The Octopus Frank Norris Analysis

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In The Octopus Frank Norris writes of the clash between the California wheat growers and the monopolistic corruption of the expanding railroad. Six months before Judge Roy Bean’s death at age 78 after a drinking binge, came Norris’s death, not by drink but unexpected appendicitis at age 32. Based on the Mussel Slough affair, The Octopus is concerned with the destructive and underhanded ways of both parties, the farmers and the railroad, as they each seek to undermine the other in a dishonest property exchange. The rivalry ended in a fatal shootout, where both sides, as well as the peacekeepers themselves, lost lives. Having left Chicago as a youth to study painting in Paris, Norris went on to attend Berkeley before moving to San Francisco and…show more content…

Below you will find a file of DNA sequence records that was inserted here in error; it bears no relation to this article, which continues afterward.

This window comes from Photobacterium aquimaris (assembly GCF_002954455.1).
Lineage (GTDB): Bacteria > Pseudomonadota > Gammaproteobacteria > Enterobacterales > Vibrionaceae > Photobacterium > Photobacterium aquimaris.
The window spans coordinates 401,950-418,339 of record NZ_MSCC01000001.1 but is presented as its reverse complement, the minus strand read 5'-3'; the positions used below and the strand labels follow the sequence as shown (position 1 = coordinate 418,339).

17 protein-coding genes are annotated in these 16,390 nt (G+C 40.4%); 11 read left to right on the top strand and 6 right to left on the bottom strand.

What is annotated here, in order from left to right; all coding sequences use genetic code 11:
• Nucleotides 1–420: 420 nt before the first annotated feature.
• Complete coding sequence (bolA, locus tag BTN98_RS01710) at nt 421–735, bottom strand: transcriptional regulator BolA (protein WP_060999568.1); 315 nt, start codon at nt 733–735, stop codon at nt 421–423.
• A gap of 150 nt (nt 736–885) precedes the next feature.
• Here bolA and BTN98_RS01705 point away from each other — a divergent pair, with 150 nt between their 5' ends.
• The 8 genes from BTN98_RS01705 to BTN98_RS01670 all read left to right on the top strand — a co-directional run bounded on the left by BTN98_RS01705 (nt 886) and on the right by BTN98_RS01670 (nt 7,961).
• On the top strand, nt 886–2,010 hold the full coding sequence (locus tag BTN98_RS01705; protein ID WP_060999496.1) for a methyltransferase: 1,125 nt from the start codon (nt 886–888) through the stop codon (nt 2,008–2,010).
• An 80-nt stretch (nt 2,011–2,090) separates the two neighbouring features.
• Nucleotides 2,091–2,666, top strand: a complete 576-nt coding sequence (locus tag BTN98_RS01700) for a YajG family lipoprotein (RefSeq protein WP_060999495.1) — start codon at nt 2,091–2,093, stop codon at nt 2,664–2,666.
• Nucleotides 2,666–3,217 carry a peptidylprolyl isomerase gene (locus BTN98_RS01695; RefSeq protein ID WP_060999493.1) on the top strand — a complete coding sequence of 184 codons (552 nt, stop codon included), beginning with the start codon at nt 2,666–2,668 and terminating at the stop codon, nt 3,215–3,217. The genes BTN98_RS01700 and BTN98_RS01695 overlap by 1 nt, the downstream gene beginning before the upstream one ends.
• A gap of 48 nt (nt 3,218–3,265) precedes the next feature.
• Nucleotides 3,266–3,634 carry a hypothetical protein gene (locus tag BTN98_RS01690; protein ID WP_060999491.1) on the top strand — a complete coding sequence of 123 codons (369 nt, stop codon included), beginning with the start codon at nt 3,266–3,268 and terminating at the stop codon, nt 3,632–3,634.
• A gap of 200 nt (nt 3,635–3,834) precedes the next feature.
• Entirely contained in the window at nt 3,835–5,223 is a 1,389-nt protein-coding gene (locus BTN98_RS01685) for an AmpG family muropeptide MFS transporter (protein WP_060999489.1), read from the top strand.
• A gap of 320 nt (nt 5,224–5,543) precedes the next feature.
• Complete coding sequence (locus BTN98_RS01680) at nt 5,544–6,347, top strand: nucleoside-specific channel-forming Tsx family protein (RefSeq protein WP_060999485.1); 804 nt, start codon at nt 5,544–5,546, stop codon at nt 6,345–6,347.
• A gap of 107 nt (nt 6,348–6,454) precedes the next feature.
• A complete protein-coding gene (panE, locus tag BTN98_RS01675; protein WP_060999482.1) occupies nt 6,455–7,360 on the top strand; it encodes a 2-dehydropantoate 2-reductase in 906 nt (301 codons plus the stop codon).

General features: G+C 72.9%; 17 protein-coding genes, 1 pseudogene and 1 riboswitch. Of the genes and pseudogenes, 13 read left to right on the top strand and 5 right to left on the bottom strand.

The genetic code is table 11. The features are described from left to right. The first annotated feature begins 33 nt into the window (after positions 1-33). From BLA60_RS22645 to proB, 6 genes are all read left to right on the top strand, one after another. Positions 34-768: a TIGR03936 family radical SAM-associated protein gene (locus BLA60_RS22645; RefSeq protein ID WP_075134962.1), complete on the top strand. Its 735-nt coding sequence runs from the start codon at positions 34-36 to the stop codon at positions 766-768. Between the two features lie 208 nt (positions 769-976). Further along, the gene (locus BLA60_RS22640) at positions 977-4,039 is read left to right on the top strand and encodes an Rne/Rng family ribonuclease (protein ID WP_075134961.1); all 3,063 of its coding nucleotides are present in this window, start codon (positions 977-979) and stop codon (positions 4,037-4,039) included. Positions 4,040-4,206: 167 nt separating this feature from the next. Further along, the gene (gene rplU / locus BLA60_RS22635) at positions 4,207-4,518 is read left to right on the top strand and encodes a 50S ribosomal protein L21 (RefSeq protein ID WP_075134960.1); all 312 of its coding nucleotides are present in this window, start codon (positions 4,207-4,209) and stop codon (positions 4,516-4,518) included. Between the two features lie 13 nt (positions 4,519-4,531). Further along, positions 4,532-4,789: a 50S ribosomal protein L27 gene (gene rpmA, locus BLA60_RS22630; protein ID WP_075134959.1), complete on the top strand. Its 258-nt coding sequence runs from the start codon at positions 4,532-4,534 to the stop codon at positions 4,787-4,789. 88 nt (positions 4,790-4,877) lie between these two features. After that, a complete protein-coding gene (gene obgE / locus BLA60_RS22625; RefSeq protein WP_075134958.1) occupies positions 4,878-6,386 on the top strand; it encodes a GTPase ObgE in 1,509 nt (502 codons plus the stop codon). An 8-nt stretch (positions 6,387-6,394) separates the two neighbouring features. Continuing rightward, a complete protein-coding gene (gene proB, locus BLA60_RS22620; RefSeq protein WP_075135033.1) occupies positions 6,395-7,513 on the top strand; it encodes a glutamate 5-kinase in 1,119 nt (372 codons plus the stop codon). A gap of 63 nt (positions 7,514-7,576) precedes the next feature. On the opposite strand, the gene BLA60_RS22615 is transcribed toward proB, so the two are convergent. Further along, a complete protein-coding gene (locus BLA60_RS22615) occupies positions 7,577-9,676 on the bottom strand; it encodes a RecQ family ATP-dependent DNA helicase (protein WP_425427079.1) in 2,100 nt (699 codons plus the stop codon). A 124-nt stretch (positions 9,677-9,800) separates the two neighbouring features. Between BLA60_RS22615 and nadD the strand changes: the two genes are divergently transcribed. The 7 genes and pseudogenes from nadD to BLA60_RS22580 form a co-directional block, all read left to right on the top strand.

Why machines? Because they are composites, and it is impossible to break down the production of its total sum into just one element. It is the collective force. A central subject in Butler’s satire states how the people of Erewhon live without machines because of their mistrust that the machines could, in a natural, Darwinian evolutionary step, develop consciousness and take over. Is it a founded fear? Deleuze and Guattari explain, it seems, that machines, are limbs and organs that are subsumed by bodies-without-organs. What is a body-without-organs? Individuals are not static, lacking things but are les corps-sans-organs, bodies-without-organs: they are, we are, open horizons for fulfillment, undifferentiated realms below our appearances, a proto-world without definition or core. In presenting the fear of machines in the Erewhonians, Deleuze and Guattari believe that Butler is denouncing an underlying sense of unity to the machine, rejecting the archaic concept of vitalism and asserting that all beings are actually components to be taken, used, joined and connected, modified, one from another, here to there, all across the collective plan d’immanence, plane of
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